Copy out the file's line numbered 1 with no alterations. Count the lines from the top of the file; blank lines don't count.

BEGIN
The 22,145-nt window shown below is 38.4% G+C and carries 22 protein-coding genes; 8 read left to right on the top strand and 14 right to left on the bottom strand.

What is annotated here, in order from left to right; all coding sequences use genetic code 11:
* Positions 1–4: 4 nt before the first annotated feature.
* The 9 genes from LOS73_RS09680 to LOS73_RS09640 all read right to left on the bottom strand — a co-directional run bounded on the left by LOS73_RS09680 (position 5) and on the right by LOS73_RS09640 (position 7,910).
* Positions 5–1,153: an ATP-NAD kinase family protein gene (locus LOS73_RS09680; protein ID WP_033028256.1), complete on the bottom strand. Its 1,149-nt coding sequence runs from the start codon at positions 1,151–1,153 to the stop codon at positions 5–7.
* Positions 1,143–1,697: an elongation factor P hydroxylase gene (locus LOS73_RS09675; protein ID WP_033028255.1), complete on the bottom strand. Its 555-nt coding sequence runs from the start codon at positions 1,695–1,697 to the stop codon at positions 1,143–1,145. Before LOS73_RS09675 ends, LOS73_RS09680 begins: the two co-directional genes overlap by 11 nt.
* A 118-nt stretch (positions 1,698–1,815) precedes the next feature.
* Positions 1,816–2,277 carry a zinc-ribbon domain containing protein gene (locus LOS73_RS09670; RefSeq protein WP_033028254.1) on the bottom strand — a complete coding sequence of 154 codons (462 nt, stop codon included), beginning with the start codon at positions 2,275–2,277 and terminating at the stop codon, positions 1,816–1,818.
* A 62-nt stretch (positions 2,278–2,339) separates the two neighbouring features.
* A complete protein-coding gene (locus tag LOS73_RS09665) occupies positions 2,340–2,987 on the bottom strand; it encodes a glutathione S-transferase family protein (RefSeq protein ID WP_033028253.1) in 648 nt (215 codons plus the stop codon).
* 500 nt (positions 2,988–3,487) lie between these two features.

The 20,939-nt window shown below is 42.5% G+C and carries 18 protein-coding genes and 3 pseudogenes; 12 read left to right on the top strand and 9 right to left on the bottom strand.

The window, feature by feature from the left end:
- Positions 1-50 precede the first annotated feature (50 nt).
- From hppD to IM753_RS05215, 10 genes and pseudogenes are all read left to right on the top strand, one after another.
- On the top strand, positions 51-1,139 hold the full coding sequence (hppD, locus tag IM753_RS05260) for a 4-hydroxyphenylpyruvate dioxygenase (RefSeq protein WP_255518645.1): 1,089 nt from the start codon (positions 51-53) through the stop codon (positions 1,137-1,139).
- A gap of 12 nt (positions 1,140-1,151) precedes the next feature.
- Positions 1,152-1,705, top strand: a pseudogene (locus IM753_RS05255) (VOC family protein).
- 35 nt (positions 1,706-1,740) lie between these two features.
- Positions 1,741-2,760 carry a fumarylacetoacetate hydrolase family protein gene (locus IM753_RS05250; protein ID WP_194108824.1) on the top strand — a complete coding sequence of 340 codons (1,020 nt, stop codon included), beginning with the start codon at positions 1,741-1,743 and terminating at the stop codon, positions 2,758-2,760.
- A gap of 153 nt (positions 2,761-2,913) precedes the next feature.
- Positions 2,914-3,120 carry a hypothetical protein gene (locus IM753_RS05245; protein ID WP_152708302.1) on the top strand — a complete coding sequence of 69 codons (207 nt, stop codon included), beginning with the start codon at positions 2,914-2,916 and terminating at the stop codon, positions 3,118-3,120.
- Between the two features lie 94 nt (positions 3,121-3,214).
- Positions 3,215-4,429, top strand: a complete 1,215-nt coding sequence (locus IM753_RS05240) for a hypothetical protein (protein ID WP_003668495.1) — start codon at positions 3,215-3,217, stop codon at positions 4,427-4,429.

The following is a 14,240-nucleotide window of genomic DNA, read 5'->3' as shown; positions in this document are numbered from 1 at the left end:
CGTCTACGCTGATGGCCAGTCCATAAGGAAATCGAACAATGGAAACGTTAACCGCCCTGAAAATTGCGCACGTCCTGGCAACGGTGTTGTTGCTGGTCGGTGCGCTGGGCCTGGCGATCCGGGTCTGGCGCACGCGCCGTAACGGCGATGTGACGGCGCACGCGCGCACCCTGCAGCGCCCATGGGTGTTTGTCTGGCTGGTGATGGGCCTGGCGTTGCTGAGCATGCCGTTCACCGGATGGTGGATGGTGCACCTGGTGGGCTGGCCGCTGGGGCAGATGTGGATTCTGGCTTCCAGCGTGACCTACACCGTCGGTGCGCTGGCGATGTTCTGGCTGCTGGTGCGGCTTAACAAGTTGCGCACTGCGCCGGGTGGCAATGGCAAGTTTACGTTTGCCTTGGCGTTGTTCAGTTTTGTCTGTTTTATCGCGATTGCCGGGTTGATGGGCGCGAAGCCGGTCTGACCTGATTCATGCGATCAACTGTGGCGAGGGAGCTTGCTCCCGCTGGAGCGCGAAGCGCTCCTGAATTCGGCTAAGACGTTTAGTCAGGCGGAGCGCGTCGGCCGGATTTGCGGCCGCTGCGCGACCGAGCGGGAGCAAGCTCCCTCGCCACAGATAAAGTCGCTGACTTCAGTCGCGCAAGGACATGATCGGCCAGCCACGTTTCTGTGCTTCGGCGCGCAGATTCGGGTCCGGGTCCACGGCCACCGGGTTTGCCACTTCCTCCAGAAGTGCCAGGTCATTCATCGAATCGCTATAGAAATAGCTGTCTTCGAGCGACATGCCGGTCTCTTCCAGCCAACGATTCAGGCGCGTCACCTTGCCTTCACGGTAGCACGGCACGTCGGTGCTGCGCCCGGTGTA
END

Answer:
The 22,145-nt window shown below is 38.4% G+C and carries 22 protein-coding genes; 8 read left to right on the top strand and 14 right to left on the bottom strand.